The rashers were about to start frying in the pan for Mick Byrne’s dinner when his grandson phoned to tell him of Maurice Setters’ death.
He took a similar call only four months ago to learn the news about Jack Charlton. Now his trusted assistant had also succumbed. Both battled Alzheimer’s Disease in recent years.
Setters died in Doncaster Royal Infirmary, having spent the previous two years in a residential home. He was 83.
“May God be good to him,” Byrne said from his home in Ashbourne, County Meath. “It’s really sad to hear about Maurice. Really sad. We worked together for so long and he was there with us for so many great times with Ireland.
“He was a friend to Jack, he trusted him. They’re together now and it’s just really sad.”
If Byrne is the most famous physio in Irish sport, Setters might just have been the most recognisable right-hand man. But there was still an understated nature to the role of support act for Charlton.
As the England World Cup winner stole the hearts of people here following qualification for Euro 88, Italia 90, and USA 94, Setters was always in the background.
Charlton did put him in charge of the U21s — a role previously included as part of the senior manager’s duties — but it was not a platform for him to go on to bigger things.
As recounted by author Eoin O’Callaghan in his recent biography of Roy Keane, Keane:Origins, which focuses on the Corkman’s early days, Setters didn’t always endear himself to promising talents.
A European Championship qualifier in November 1989 illustrates as much. It was the eve of the senior team’s qualification in Malta for the 1990 World Cup but Setters left Keane out of the allotted 16-man U21 squad.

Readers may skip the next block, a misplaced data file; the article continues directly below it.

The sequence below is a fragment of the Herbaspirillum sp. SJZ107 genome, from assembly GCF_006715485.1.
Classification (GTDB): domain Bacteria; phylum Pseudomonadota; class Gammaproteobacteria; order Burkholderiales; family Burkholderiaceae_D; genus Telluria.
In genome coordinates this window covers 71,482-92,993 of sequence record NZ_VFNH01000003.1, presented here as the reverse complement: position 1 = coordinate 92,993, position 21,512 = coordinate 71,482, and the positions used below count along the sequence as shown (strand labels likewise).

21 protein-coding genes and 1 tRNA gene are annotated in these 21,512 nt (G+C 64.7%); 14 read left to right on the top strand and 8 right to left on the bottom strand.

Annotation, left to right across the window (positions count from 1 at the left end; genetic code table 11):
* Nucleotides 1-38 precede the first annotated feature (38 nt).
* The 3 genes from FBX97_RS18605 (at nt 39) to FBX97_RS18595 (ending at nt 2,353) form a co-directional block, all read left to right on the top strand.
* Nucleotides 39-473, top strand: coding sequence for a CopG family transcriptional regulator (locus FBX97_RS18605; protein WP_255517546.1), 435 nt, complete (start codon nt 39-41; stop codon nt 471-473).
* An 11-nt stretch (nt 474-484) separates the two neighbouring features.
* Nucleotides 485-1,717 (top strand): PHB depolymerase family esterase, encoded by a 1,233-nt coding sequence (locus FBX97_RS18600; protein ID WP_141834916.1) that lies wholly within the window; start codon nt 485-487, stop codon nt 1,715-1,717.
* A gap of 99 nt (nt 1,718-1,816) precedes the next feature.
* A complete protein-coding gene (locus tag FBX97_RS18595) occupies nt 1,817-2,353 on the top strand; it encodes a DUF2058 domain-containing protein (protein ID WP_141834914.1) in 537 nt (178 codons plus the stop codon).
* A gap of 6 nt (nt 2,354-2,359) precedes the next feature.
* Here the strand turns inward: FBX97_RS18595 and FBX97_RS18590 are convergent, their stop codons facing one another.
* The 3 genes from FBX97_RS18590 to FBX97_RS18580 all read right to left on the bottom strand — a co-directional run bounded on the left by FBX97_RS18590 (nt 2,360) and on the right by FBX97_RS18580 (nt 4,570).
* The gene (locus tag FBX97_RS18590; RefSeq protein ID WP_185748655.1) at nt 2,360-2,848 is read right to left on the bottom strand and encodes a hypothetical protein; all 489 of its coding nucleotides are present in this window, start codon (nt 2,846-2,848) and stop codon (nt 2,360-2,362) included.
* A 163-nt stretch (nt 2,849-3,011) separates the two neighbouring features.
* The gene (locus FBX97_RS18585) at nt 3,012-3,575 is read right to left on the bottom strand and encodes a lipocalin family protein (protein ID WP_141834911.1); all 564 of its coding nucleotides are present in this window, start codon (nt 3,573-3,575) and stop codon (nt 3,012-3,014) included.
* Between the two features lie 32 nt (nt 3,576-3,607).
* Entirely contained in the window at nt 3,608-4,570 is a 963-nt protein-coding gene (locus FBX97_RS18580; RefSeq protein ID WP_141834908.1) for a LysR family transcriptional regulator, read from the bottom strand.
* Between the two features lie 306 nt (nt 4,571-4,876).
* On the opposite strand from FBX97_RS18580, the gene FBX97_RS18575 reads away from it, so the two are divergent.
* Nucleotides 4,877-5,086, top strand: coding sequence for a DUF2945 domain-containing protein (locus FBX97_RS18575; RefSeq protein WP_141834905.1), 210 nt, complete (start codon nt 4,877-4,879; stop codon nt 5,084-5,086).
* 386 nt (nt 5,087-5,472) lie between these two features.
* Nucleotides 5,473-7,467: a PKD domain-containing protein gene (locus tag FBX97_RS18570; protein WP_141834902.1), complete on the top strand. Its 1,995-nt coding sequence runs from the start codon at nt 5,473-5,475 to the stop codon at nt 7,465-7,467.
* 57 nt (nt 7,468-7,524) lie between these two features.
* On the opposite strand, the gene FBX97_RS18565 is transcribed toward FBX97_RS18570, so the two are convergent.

To compound matters, he made the young midfielder chase balls that went astray during the warm-up.
The pair were reunited when Ireland reached the ’94 World Cup and both had to be frogmarched out in front of the travelling media by Charlton to deny reports of a training ground bust-up during the tournament.
Such moments might not reflect favourably but there are other more endearing examples of how Setters’ relationship with Charlton helped cultivate a spirit within Irish football that has never been captured since.
Take Niall Quinn’s arrival on the international scene in 1986.
Then at Arsenal, the Dubliner pitched up at Heathrow Airport to join the rest of the travelling squad for a triangular tournament in Iceland.
Quinn wrote subsequently: “Jack, who was talking to a group of journalists broke away to say loudly to Maurice, ‘we’ve not picked that lanky boogah, ‘ave we?’” To which Setters replied: ‘Think we had to, Boss’. I was a disciple immediately.”
Setters came to Ireland because he was someone Charlton trusted and respected both as rivals during their playing days, and also working together when he first assisted him at Sheffield Wednesday.
Setters joined Manchester United from West Brom in 1960 and was one of those who helped play a role in Matt Busby rebuilding the club following the Munich air disaster two years previously.
Setters lifted the 1963 FA Cup with United alongside captain Noel Cantwell, Johnny Giles, and Tony Dunne.
More than 30 years later he would eventually settle a case with the FAI for wrongful dismissal in December 1996, after Charlton had resigned following the European Championship play-off defeat to Holland at Anfield.
It was just a few weeks before Setters turned 60 and while he never had another high-profile job in football from that point, his legacy was already secured.
FAI president Gerry McAnaney said: “It is with a heavy heart that we learned today of Maurice’s death, another man so integral to the glory days of Irish football ... This has been a tough year for Irish football.
“We saw how the nation mourned Jack Charlton earlier this year and I know I speak on behalf of everyone involved with the Irish football community when I pass on our deepest sympathies to Maurice’s family. Ar dheis De go raibh a anam.”